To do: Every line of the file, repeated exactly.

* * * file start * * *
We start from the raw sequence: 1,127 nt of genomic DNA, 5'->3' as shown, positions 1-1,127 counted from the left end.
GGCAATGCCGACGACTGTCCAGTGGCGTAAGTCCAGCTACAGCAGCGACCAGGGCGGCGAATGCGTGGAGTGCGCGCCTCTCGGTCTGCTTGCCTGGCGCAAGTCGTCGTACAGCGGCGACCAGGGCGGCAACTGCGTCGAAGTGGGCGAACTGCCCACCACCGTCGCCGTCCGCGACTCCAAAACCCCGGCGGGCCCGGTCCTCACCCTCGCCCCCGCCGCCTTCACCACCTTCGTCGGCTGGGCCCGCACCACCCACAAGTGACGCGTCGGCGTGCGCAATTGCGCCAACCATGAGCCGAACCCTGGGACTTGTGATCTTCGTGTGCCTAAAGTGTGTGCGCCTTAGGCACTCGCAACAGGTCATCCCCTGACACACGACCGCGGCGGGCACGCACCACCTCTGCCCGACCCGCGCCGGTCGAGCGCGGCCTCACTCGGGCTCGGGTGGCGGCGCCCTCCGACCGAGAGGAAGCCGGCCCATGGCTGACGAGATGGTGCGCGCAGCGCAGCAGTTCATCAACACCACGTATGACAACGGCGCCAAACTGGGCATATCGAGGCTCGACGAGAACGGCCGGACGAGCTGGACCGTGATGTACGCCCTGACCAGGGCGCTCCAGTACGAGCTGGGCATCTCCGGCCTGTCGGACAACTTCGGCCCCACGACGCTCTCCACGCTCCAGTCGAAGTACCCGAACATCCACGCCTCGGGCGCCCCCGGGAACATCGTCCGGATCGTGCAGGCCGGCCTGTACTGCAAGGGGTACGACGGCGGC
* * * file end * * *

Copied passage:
We start from the raw sequence: 1,127 nt of genomic DNA, 5'->3' as shown, positions 1-1,127 counted from the left end.
GGCAATGCCGACGACTGTCCAGTGGCGTAAGTCCAGCTACAGCAGCGACCAGGGCGGCGAATGCGTGGAGTGCGCGCCTCTCGGTCTGCTTGCCTGGCGCAAGTCGTCGTACAGCGGCGACCAGGGCGGCAACTGCGTCGAAGTGGGCGAACTGCCCACCACCGTCGCCGTCCGCGACTCCAAAACCCCGGCGGGCCCGGTCCTCACCCTCGCCCCCGCCGCCTTCACCACCTTCGTCGGCTGGGCCCGCACCACCCACAAGTGACGCGTCGGCGTGCGCAATTGCGCCAACCATGAGCCGAACCCTGGGACTTGTGATCTTCGTGTGCCTAAAGTGTGTGCGCCTTAGGCACTCGCAACAGGTCATCCCCTGACACACGACCGCGGCGGGCACGCACCACCTCTGCCCGACCCGCGCCGGTCGAGCGCGGCCTCACTCGGGCTCGGGTGGCGGCGCCCTCCGACCGAGAGGAAGCCGGCCCATGGCTGACGAGATGGTGCGCGCAGCGCAGCAGTTCATCAACACCACGTATGACAACGGCGCCAAACTGGGCATATCGAGGCTCGACGAGAACGGCCGGACGAGCTGGACCGTGATGTACGCCCTGACCAGGGCGCTCCAGTACGAGCTGGGCATCTCCGGCCTGTCGGACAACTTCGGCCCCACGACGCTCTCCACGCTCCAGTCGAAGTACCCGAACATCCACGCCTCGGGCGCCCCCGGGAACATCGTCCGGATCGTGCAGGCCGGCCTGTACTGCAAGGGGTACGACGGCGGC